The structural use of concrete has passed the test of time; however, even when mixed and installed correctly, with time, damage will occur that may require repair. The most common reasons for these damages are weather, thaw cycles, earth movements, wear and tear, and poor installation.
As a consumer, you cannot prevent the first four reasons. But for poor installation, here are some good questions to ask your contractor:
What is the strength of my concrete mix?
The reason for asking this question is to determine if the strength of the concrete will be able to withstand the traffic it will be used for.
When installing a project of my size, how many control joints will be installed and where will they be installed?
This is a good question because your concrete is going to crack; but we want to control where it cracks to keep it structurally sound and aesthetically pleasing. Typically control joints will be placed anywhere between 2 to 3 times (in feet) the slab thickness. In depth, they will be cut ¼ of the way through the slab.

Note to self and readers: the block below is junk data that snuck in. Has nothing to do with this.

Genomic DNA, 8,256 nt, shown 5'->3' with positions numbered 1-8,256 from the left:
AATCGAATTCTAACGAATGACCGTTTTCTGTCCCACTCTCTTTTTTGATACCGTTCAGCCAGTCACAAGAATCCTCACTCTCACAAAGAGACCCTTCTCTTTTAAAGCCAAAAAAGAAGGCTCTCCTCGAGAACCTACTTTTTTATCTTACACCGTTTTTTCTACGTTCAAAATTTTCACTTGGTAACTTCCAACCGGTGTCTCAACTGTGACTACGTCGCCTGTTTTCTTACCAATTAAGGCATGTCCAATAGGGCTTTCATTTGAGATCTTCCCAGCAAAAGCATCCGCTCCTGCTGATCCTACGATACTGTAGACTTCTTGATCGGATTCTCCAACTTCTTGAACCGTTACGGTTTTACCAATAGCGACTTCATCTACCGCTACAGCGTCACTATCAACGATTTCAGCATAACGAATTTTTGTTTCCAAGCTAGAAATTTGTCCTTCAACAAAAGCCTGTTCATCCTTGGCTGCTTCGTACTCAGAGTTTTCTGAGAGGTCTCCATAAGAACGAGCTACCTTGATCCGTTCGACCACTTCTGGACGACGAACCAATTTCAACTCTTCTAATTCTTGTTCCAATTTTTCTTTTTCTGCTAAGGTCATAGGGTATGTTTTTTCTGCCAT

Spalling, cracks, major and minor pot holes, joint reconstruction – these are just some of the concrete repairs we provide. What sets us apart from other concrete companies, when it comes to these repairs, are the types of materials used and our preparation. When it comes to materials, we prefer to use products that create a chemical bond with your existing concrete instead of using products that just act as a filler.
In our preparation, we always prefer mechanically etching the problem areas as opposed to chemically etching, followed by pressure washing these areas. With a mechanical etch, we ensure that the area is clean; and that we have created the proper profile without jeopardizing the integrity of the concrete to which we will bond. When chemically etching porous concrete (all concrete is porous) the integrity of the concrete has been jeopardized because the etching agent will soak into the concrete, just as water into a sponge; and there will be no way of removing the chemical from the concrete with just the use of a pressure washer. In this case, a neutralizing agent must be used.